The further I go, the more I know people with persistent pain, the more I realize how difficult it is to make people understand how chronic pain is a physiological problem (related to an organic function) rather than anatomical (related to the structure of the body).
We need to see what's broken in our body and, when we find something wrong, we cling with all our tenacity to that thing that, in an ideal body (where ideal would be better "fake"), not there should be, even minimal: that little thing there, becomes responsible for all our pain, even if it is not. But we see and we like this, it comforts us.
Maybe because my pain was abominable, migrant, "referred" not only to muscles and bones, but also to internal organs that were fine, so when it was explained to me that persistent pain is a problem of physiology and not of anatomy, the fact was obvious to me: "Here is an answer, finally".
But it is not so immediate for everyone.
To simplify, we can say that health professionals have a tendency to look for our pain in the building blocks (bones, muscles, etc.), while persistent pain is in the electrical system, in our nervous system (composed of the brain, spinal cord, from the sense organs and from the set of nerves that connect these organs with the rest of the body).
In short, we have a nervous system, which regulates all the functions of our body, and which nobody (none among the health professionals who have not been able to give us a solution) considers.
But how can the electrical system be seen? And how do you know if I suffer from persistent pain and not from an unknown disease that will lead me to the grave (which I know very well is the fundamental question for all of us)?
First of all, to put you at ease, there is one thing called differential diagnosis.
Differential diagnosis is a procedure that aims to eliminate pathologies based on the presence or absence of some symptoms, using a correct medical history, physical examination and various laboratory tests. The ultimate goal is a correct diagnosis. The health professionals you rely on are able to carry out a differential diagnosis, each for their own skills and, in the event of the slightest doubt, they are obliged to send you to another professional figure. If at the end of the process they tell you that you have nothing, you have nothing ... Nothing that will kill you, at least. Forgive me for being honest, but this is the topic.
One of the first things the practitioner will do is ask you to evaluate your pain. In fact, patient self-portrayals of pain are one of the most reliable sources of information and can help understand what kind of pain you are suffering from.
Some simply ask you questions about your pain, while others can use a more formal pain questionnaire, asking you to choose the words that best describe your pain (such as burning, tingling, sharp, dull, etc.).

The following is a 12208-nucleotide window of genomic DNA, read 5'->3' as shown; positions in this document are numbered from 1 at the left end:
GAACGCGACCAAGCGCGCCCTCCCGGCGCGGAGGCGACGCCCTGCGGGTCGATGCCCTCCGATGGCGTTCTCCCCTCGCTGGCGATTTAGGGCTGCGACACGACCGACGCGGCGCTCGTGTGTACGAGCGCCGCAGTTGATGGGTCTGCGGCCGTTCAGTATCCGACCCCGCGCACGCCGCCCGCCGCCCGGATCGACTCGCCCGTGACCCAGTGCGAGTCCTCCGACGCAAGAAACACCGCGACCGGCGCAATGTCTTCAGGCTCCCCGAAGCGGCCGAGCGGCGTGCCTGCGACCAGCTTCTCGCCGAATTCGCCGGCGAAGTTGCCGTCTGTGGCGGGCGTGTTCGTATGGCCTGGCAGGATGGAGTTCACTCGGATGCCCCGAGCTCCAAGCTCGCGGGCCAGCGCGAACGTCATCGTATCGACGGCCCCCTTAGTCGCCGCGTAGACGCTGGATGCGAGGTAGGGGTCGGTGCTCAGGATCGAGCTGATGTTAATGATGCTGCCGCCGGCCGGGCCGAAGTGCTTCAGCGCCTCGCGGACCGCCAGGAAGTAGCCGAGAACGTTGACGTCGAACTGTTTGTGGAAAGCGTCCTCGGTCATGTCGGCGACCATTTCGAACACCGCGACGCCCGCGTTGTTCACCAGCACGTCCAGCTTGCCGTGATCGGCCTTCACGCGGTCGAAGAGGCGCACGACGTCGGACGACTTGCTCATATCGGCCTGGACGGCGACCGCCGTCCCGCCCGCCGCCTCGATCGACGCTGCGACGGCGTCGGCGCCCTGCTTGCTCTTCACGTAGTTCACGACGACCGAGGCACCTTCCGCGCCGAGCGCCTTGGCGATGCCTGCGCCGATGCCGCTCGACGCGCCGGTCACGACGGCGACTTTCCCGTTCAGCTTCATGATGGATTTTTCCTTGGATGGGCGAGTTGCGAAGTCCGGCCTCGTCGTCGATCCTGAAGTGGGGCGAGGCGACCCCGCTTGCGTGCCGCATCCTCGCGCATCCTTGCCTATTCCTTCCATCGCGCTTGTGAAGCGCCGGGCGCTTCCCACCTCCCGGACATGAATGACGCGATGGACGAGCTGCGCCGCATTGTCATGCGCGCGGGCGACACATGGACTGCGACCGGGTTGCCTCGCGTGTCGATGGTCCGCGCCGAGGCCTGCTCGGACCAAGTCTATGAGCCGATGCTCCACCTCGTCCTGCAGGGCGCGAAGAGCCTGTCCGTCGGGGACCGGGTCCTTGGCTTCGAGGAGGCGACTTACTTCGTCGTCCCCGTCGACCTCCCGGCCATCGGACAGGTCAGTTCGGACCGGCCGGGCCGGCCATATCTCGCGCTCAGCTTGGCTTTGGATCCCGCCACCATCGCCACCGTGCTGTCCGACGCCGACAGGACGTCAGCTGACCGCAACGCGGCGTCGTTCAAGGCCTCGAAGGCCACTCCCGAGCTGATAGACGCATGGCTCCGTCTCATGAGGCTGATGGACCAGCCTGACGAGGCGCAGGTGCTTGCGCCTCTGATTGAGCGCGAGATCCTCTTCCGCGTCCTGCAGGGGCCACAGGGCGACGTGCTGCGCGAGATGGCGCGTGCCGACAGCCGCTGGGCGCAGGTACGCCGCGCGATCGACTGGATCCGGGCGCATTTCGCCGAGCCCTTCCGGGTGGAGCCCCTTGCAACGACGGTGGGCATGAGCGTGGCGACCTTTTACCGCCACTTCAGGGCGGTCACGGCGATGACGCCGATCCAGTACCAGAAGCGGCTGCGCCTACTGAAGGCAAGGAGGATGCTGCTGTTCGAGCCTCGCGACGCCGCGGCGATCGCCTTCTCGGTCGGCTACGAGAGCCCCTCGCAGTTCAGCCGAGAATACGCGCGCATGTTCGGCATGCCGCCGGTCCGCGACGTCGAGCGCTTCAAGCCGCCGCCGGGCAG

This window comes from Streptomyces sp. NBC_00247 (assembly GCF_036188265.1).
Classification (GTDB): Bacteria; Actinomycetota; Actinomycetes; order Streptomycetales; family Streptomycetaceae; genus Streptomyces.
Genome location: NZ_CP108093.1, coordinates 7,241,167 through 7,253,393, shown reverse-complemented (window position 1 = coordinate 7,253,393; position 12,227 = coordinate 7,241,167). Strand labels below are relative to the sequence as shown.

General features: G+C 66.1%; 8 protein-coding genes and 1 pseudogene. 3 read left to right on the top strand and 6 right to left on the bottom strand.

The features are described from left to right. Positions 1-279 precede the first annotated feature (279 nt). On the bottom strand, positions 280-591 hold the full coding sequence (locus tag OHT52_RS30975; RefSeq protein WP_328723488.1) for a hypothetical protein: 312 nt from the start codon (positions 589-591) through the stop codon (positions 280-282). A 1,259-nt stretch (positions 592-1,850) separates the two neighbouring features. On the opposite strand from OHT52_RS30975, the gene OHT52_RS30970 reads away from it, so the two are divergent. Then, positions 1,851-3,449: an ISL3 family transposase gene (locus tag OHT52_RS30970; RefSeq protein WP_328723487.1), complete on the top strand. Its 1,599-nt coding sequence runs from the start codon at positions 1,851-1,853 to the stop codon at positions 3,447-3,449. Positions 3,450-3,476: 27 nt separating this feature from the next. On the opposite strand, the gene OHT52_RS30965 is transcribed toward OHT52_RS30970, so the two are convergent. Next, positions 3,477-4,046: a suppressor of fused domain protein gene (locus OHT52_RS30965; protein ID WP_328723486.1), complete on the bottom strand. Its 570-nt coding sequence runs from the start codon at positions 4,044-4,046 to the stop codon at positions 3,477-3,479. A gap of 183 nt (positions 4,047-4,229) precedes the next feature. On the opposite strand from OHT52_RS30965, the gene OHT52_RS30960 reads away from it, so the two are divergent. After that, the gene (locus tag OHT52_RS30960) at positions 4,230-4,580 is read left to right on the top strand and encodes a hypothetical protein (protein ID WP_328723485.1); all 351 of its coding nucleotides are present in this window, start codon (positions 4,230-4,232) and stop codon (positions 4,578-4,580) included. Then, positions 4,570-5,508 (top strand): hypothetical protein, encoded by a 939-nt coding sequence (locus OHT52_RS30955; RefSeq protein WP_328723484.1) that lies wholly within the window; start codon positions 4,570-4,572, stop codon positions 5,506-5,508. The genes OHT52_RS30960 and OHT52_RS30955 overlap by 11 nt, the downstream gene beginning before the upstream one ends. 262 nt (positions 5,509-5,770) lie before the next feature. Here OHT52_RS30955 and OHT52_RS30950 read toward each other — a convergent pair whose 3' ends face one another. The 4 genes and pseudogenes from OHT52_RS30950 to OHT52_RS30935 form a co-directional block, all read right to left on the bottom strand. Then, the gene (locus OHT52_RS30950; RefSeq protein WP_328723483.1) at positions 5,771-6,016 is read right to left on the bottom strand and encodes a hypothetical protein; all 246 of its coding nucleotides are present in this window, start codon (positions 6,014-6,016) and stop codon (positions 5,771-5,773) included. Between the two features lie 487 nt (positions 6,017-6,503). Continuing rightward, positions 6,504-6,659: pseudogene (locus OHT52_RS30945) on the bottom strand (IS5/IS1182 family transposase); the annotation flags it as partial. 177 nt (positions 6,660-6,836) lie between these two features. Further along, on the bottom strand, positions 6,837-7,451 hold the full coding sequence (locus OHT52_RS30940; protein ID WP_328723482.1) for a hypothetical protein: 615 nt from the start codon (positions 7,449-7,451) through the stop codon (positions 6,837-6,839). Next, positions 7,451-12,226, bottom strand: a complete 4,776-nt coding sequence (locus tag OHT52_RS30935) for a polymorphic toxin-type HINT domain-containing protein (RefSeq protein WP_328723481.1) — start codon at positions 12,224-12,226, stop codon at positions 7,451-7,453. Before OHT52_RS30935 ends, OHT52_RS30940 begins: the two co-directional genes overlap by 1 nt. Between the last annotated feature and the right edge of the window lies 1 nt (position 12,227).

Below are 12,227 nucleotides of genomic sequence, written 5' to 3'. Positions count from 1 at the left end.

After that, which seems to be unknown to most, there are tests that a person suffering from persistent pain can undergo. It is often possible to demonstrate a malfunction (or injury) of the nervous system in one or more modalities, by testing the affected areas with different types of touch, the temperature (using an ice cube or an alcohol swab) ... also take note of the presence and distribution of abnormal pain responses. These tests, a professional who deals with persistent pain, should know how to do them and explain to you what they are for, what they tell about your body and your pain.
But the proven proof of my pain?
Well ... All the questionnaires, questions and tests that are made to you are not the result of the madness of your physiotherapist or your doctor, but of the research on persistent pain, which has allowed us to understand how it works and therefore to develop questions and tests to recognize it and diagnose it. Your body, it is not true that it says nothing about pain. In reverse. It tells a lot. The proven proof you have it under your nose, even if it seems impossible to you.
Well ... yes. There are neuroimaging.
Thanks to neuroimaging in recent years it has been understood that the brain of patients suffering from chronic pain shows alterations with respect to function, structure and chemistry.
Neuroimaging is a relatively new technique that uses various methods for mapping the structure or function of the nervous system.
The use of brain imaging and other technologies has led to the understanding that chronic pain is mediated by the CNS ... It remains that the use of these tools as a standard diagnostic tool for persistent pain is inappropriate (according to IASP), because there are no protocols validated and this is potentially harmful to patients.
In short, even if in neuro-images we see, in people with persistent pain, the activation of certain areas of the brain, it is not possible to quantify the pain from the outside.
I can't tell you if you'll ever see pain. But I can tell you that the evaluation of chronic pain is made on the basis of your medical history, clinical examination, questionnaires ... It may seem trivial to you in our medical system made up of a thousand thousand specific tests for everything, but everything that comes to you proposed by a professional who really knows persistent pain, it is the result of research and clinical reasoning (ie the exercise of a set of complex skills, such as critical, reflective, creative thinking), not by chance.
Your body clearly tells the story of its pain. You need to know how to listen and have the knowledge to understand it, above all.
Schmidt-Wilcke, T. (2015). Neuroimaging of chronic pain. Best Practice & Research Clinical Rheumatology, 29 (1), 29–41. doi: 10.1016 / j.berh.2015.04.030
Davis KD, Flor H, Greely HT, et al. Brain imaging tests for chronic pain: medical, legal and ethical issues and recommendations. Nat Rev Neurol. 2017; 13 (10): 624-638.